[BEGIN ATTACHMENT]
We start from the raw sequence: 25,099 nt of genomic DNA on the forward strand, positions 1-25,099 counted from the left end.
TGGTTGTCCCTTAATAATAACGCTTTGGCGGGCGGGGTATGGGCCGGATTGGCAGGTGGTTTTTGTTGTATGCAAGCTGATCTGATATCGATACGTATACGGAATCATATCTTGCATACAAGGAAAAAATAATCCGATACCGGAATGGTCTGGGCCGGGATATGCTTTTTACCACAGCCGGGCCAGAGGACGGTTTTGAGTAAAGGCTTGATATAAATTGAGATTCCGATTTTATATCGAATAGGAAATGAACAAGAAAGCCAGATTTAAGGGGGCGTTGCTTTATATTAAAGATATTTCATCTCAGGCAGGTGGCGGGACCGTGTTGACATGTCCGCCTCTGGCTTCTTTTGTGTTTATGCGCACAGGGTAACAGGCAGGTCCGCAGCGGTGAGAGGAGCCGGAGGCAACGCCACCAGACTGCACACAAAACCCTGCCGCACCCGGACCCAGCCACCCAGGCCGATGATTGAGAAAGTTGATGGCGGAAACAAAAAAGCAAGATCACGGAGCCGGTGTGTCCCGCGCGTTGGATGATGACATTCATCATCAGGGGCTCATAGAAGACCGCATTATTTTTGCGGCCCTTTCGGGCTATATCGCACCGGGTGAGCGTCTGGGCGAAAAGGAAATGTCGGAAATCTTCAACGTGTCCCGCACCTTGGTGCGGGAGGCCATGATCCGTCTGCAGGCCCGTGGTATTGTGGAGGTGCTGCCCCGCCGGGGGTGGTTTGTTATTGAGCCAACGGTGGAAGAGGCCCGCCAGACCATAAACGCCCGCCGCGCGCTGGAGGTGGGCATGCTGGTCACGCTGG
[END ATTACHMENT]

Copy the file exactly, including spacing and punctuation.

We start from the raw sequence: 25,099 nt of genomic DNA on the forward strand, positions 1-25,099 counted from the left end.
TGGTTGTCCCTTAATAATAACGCTTTGGCGGGCGGGGTATGGGCCGGATTGGCAGGTGGTTTTTGTTGTATGCAAGCTGATCTGATATCGATACGTATACGGAATCATATCTTGCATACAAGGAAAAAATAATCCGATACCGGAATGGTCTGGGCCGGGATATGCTTTTTACCACAGCCGGGCCAGAGGACGGTTTTGAGTAAAGGCTTGATATAAATTGAGATTCCGATTTTATATCGAATAGGAAATGAACAAGAAAGCCAGATTTAAGGGGGCGTTGCTTTATATTAAAGATATTTCATCTCAGGCAGGTGGCGGGACCGTGTTGACATGTCCGCCTCTGGCTTCTTTTGTGTTTATGCGCACAGGGTAACAGGCAGGTCCGCAGCGGTGAGAGGAGCCGGAGGCAACGCCACCAGACTGCACACAAAACCCTGCCGCACCCGGACCCAGCCACCCAGGCCGATGATTGAGAAAGTTGATGGCGGAAACAAAAAAGCAAGATCACGGAGCCGGTGTGTCCCGCGCGTTGGATGATGACATTCATCATCAGGGGCTCATAGAAGACCGCATTATTTTTGCGGCCCTTTCGGGCTATATCGCACCGGGTGAGCGTCTGGGCGAAAAGGAAATGTCGGAAATCTTCAACGTGTCCCGCACCTTGGTGCGGGAGGCCATGATCCGTCTGCAGGCCCGTGGTATTGTGGAGGTGCTGCCCCGCCGGGGGTGGTTTGTTATTGAGCCAACGGTGGAAGAGGCCCGCCAGACCATAAACGCCCGCCGCGCGCTGGAGGTGGGCATGCTGGTCACGCTGG